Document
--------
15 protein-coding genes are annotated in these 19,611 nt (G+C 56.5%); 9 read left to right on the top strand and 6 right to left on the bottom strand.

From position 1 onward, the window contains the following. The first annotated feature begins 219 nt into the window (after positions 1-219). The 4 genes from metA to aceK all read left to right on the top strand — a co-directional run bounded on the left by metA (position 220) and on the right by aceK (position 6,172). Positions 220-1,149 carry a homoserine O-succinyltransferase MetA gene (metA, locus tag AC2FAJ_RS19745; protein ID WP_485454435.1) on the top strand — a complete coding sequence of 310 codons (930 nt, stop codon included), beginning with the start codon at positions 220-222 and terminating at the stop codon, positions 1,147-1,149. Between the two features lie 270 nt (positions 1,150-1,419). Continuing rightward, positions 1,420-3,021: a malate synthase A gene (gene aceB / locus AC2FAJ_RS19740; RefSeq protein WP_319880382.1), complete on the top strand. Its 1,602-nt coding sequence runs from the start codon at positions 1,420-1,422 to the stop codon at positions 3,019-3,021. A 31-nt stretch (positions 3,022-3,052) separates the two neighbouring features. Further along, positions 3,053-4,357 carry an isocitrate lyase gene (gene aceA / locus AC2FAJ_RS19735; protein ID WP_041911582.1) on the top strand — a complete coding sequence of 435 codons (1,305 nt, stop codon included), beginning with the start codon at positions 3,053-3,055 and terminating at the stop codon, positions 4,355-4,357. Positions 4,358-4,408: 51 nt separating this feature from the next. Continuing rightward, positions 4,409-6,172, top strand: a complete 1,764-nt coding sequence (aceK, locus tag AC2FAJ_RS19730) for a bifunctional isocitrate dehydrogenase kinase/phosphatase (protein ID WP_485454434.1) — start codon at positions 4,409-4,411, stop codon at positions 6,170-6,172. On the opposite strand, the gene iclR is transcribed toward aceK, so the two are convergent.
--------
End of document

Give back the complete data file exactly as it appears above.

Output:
15 protein-coding genes are annotated in these 19,611 nt (G+C 56.5%); 9 read left to right on the top strand and 6 right to left on the bottom strand.

From position 1 onward, the window contains the following. The first annotated feature begins 219 nt into the window (after positions 1-219). The 4 genes from metA to aceK all read left to right on the top strand — a co-directional run bounded on the left by metA (position 220) and on the right by aceK (position 6,172). Positions 220-1,149 carry a homoserine O-succinyltransferase MetA gene (metA, locus tag AC2FAJ_RS19745; protein ID WP_485454435.1) on the top strand — a complete coding sequence of 310 codons (930 nt, stop codon included), beginning with the start codon at positions 220-222 and terminating at the stop codon, positions 1,147-1,149. Between the two features lie 270 nt (positions 1,150-1,419). Continuing rightward, positions 1,420-3,021: a malate synthase A gene (gene aceB / locus AC2FAJ_RS19740; RefSeq protein WP_319880382.1), complete on the top strand. Its 1,602-nt coding sequence runs from the start codon at positions 1,420-1,422 to the stop codon at positions 3,019-3,021. A 31-nt stretch (positions 3,022-3,052) separates the two neighbouring features. Further along, positions 3,053-4,357 carry an isocitrate lyase gene (gene aceA / locus AC2FAJ_RS19735; protein ID WP_041911582.1) on the top strand — a complete coding sequence of 435 codons (1,305 nt, stop codon included), beginning with the start codon at positions 3,053-3,055 and terminating at the stop codon, positions 4,355-4,357. Positions 4,358-4,408: 51 nt separating this feature from the next. Continuing rightward, positions 4,409-6,172, top strand: a complete 1,764-nt coding sequence (aceK, locus tag AC2FAJ_RS19730) for a bifunctional isocitrate dehydrogenase kinase/phosphatase (protein ID WP_485454434.1) — start codon at positions 4,409-4,411, stop codon at positions 6,170-6,172. On the opposite strand, the gene iclR is transcribed toward aceK, so the two are convergent.